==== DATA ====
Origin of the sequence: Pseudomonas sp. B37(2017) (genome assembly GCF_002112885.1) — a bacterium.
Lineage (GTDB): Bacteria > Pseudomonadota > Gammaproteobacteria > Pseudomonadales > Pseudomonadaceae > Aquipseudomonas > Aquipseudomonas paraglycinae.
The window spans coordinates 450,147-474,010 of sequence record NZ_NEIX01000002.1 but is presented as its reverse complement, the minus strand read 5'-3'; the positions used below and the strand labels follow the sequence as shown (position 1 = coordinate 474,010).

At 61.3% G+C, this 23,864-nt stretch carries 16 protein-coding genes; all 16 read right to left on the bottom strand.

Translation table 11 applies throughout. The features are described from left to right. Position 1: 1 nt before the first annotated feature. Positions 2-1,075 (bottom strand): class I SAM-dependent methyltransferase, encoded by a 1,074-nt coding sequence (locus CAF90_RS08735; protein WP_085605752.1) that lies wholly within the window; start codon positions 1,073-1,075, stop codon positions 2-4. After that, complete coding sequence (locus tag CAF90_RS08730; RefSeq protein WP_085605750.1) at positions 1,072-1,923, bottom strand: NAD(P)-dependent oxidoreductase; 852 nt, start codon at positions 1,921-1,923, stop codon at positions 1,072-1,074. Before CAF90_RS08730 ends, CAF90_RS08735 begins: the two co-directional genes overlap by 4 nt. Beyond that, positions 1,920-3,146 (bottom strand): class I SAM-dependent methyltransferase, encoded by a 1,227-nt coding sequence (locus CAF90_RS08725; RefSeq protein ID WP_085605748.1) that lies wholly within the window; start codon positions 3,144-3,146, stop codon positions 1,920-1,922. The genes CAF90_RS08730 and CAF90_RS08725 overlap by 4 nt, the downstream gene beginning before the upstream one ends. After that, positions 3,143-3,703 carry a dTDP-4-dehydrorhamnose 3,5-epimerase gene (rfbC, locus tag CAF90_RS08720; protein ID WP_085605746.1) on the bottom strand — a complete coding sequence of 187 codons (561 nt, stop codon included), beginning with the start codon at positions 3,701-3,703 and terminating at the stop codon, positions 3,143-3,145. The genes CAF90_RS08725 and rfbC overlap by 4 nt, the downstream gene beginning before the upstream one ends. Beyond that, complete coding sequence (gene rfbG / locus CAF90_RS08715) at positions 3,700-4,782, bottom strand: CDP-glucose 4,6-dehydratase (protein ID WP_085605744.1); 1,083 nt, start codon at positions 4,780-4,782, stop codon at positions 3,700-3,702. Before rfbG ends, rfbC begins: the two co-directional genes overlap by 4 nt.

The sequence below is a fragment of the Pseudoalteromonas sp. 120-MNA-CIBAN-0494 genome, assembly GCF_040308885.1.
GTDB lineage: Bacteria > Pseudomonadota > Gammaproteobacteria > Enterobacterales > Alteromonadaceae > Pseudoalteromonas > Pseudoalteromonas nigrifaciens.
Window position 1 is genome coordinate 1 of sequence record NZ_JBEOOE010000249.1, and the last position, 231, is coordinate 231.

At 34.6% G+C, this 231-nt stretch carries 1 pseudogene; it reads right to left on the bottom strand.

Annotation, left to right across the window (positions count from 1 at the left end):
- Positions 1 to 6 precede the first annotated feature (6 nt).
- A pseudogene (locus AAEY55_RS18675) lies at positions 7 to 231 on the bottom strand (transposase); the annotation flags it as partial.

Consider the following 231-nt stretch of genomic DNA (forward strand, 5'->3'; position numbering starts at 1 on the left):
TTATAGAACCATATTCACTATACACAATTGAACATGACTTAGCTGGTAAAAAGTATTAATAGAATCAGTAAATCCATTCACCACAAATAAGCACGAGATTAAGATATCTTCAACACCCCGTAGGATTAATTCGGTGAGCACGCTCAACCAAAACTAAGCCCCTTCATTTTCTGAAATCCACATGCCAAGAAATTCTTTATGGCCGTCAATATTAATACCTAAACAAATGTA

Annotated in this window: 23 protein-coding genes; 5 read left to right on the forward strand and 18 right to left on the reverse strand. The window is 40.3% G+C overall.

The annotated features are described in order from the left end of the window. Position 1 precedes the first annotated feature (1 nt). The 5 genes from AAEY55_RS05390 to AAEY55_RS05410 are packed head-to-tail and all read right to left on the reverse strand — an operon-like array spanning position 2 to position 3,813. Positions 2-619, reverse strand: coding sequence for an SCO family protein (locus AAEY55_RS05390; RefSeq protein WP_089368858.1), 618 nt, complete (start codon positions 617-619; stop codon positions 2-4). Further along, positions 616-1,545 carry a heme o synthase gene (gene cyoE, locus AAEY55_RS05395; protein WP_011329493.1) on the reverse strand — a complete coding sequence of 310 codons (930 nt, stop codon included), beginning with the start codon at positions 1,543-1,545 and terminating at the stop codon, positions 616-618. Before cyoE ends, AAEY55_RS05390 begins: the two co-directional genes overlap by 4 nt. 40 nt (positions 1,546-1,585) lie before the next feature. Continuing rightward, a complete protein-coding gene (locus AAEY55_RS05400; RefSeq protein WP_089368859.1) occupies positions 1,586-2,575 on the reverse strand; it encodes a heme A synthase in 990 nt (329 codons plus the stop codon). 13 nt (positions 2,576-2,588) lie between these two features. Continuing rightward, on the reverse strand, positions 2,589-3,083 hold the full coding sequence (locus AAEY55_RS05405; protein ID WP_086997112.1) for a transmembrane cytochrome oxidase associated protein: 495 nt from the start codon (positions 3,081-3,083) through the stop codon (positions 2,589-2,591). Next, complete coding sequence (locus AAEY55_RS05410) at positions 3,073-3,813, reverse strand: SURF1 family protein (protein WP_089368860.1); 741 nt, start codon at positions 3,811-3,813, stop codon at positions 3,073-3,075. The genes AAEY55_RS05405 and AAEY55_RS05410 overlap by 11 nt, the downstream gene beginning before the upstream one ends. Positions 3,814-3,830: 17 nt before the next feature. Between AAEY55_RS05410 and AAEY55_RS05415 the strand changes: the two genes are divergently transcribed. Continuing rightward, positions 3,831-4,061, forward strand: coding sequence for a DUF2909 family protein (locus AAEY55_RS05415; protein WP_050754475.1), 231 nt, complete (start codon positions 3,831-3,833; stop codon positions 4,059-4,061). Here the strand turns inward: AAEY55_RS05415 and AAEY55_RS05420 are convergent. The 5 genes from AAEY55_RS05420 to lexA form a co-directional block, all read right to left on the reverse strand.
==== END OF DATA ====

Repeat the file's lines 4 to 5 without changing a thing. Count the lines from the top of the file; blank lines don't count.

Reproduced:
At 61.3% G+C, this 23,864-nt stretch carries 16 protein-coding genes; all 16 read right to left on the bottom strand.

Translation table 11 applies throughout. The features are described from left to right. Position 1: 1 nt before the first annotated feature. Positions 2-1,075 (bottom strand): class I SAM-dependent methyltransferase, encoded by a 1,074-nt coding sequence (locus CAF90_RS08735; protein WP_085605752.1) that lies wholly within the window; start codon positions 1,073-1,075, stop codon positions 2-4. After that, complete coding sequence (locus tag CAF90_RS08730; RefSeq protein WP_085605750.1) at positions 1,072-1,923, bottom strand: NAD(P)-dependent oxidoreductase; 852 nt, start codon at positions 1,921-1,923, stop codon at positions 1,072-1,074. Before CAF90_RS08730 ends, CAF90_RS08735 begins: the two co-directional genes overlap by 4 nt. Beyond that, positions 1,920-3,146 (bottom strand): class I SAM-dependent methyltransferase, encoded by a 1,227-nt coding sequence (locus CAF90_RS08725; RefSeq protein ID WP_085605748.1) that lies wholly within the window; start codon positions 3,144-3,146, stop codon positions 1,920-1,922. The genes CAF90_RS08730 and CAF90_RS08725 overlap by 4 nt, the downstream gene beginning before the upstream one ends. After that, positions 3,143-3,703 carry a dTDP-4-dehydrorhamnose 3,5-epimerase gene (rfbC, locus tag CAF90_RS08720; protein ID WP_085605746.1) on the bottom strand — a complete coding sequence of 187 codons (561 nt, stop codon included), beginning with the start codon at positions 3,701-3,703 and terminating at the stop codon, positions 3,143-3,145. The genes CAF90_RS08725 and rfbC overlap by 4 nt, the downstream gene beginning before the upstream one ends. Beyond that, complete coding sequence (gene rfbG / locus CAF90_RS08715) at positions 3,700-4,782, bottom strand: CDP-glucose 4,6-dehydratase (protein ID WP_085605744.1); 1,083 nt, start codon at positions 4,780-4,782, stop codon at positions 3,700-3,702. Before rfbG ends, rfbC begins: the two co-directional genes overlap by 4 nt.